My E/C implementation is the basic one where Entities are just ID's, Components are data and Systems act on the Data. Right now I'm having trouble with object materials and rendering in general. For simple objetcs I have a ModelComponent, tied to a RenderSystem, ModelComponent has the vertex buffer ids that the render system uses. A simple MaterialComponent would probably have color or specular strenght, etc, but I wanted it to be flexible enough to allow for more than one render pass and general "effects" that are not as easy as a simple variable in the MaterialComponent.

Trying to solve these problems I came up with two solutions:

1 - Super-generic Material Component

Something like this:

struct Material : public Component
    ShaderData* shader;
    std::vector<std::pair<std::string, boost::any>> uniforms;

and in the render system I would loop and pass the uniforms to the shader. I suppose this would be slow, but fast enough for my purposes.

2 - Another layer of abstraction, MaterialData

Having a class to wrap specific materials, that could be inherited by whatever specialized material, the base class would have something like void set_shader_constants(ShaderData* d) but the implementation is up to each class, and the MaterialComponent would have a pointer to a MaterialData object.

I'm not sure which approach I would prefer, but neither of these touch the subject of multiple passes, or other complex rendering techniques.

Any idea on how to accomplish this?


1 Answer 1


Materials are a graphics concept, and belong in your renderer. A renderer is too low-level a piece of architecture to be built on top of an entity system. Entity systems should be for higher-level game objects. Not everything needs to be a component, and in fact, it's generally a bad idea to try to force everything into a single paradigm like that. It creates a least-common-denominator solution.

Consequently I would advise that you take a different approach:

  • A material is just another type in your renderer.
  • Your renderer has a type that represents "a thing to be drawn to the screen." Frequently these are called "render instances" or "renderables" or even "models." This type has a reference to the material it will use when drawing and provides a public API to allow a consumer of the renderer to set that material to whatever is desired.

This is essentially asking you to take your ModelComponent and rename it Model, removing the dependency on the entity/component layer and thus moving it to a lower layer of abstraction, alongside the rest of your renderer.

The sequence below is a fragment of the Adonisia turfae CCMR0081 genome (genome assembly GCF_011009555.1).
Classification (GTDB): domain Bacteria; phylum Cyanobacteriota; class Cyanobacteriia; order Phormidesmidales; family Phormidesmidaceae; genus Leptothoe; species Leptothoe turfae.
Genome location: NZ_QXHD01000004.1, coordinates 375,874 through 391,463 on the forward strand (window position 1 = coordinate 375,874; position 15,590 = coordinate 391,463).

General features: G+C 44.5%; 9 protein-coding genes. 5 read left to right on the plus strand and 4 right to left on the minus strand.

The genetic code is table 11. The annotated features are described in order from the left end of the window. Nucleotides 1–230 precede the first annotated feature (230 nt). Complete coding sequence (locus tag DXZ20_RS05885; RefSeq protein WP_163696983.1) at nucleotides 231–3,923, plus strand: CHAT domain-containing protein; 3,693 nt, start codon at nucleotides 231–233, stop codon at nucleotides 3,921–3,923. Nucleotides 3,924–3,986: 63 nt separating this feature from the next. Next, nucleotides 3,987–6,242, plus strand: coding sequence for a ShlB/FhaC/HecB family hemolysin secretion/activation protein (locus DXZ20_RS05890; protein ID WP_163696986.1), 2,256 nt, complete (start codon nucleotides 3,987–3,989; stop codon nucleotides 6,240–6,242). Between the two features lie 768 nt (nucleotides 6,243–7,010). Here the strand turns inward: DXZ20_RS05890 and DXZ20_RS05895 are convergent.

Then, you do this:

  • In the same layer of abstraction as your other components, you have some kind of "aspect component" which represents the visual presentation of an entity. This component just contains a reference to some renderable (as described above), which in turn contains the reference to a material. The component may provide an API to expose the renderable (thus allowing clients to manipulate it) or it may wrap the renderable's API to control exposure. That's up to you.

This addresses the component interdependence issue you're running into by having models and materials both be components; an entity should either have an aspect or not, and that aspect should be able to encode everything about the presentation of the entity, including the material.

This also affords you the flexibility to take other approaches with the material object that would be harder to do with that object as a component because of the lack of parity with the rest of the render system abstraction.

Your issue of allowing for more complex effects and multiple passes is one that could be solved primarily in the material, by exposing functions to query and set named shader constants exposed by the material's shader file. This is especially true if you use effect files (in D3D) which support multiple passes and the like. Even if you aren't using effect files, you can expose the idea of multiple passes from the material, each with distinct shaders, and allow the material API to provide manipulators for that. It would be easier and cleaner to integrate into the rendering API most likely, since material is now at the same level of abstraction.

  • 1
    \$\begingroup\$ Thanks for your answer, this problem was plaguing me for quite some time, but creating a renderer without the constraints of E/C is much easier. \$\endgroup\$
    – Luke B.
    Commented Jan 10, 2013 at 18:08

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